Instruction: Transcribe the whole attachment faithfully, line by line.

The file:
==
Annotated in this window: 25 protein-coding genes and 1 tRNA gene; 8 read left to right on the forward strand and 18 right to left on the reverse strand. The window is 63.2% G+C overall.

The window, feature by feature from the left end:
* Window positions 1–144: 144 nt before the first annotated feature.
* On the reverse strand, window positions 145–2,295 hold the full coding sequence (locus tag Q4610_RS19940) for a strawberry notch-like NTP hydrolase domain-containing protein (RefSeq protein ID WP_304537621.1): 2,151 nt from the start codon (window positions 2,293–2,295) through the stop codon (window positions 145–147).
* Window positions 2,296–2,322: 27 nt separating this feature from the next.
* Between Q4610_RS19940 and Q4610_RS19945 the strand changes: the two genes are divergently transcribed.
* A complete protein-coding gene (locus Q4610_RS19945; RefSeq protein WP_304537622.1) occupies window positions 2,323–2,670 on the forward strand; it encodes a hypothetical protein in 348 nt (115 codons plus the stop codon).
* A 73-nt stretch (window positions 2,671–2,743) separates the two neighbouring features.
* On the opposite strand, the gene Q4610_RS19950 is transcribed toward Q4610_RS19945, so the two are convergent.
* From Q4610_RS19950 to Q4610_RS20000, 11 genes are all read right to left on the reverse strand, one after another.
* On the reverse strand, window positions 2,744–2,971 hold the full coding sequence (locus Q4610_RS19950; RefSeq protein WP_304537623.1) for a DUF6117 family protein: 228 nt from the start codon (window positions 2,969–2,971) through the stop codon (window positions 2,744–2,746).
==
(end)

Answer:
Annotated in this window: 25 protein-coding genes and 1 tRNA gene; 8 read left to right on the forward strand and 18 right to left on the reverse strand. The window is 63.2% G+C overall.

The window, feature by feature from the left end:
* Window positions 1–144: 144 nt before the first annotated feature.
* On the reverse strand, window positions 145–2,295 hold the full coding sequence (locus tag Q4610_RS19940) for a strawberry notch-like NTP hydrolase domain-containing protein (RefSeq protein ID WP_304537621.1): 2,151 nt from the start codon (window positions 2,293–2,295) through the stop codon (window positions 145–147).
* Window positions 2,296–2,322: 27 nt separating this feature from the next.
* Between Q4610_RS19940 and Q4610_RS19945 the strand changes: the two genes are divergently transcribed.
* A complete protein-coding gene (locus Q4610_RS19945; RefSeq protein WP_304537622.1) occupies window positions 2,323–2,670 on the forward strand; it encodes a hypothetical protein in 348 nt (115 codons plus the stop codon).
* A 73-nt stretch (window positions 2,671–2,743) separates the two neighbouring features.
* On the opposite strand, the gene Q4610_RS19950 is transcribed toward Q4610_RS19945, so the two are convergent.
* From Q4610_RS19950 to Q4610_RS20000, 11 genes are all read right to left on the reverse strand, one after another.
* On the reverse strand, window positions 2,744–2,971 hold the full coding sequence (locus Q4610_RS19950; RefSeq protein WP_304537623.1) for a DUF6117 family protein: 228 nt from the start codon (window positions 2,969–2,971) through the stop codon (window positions 2,744–2,746).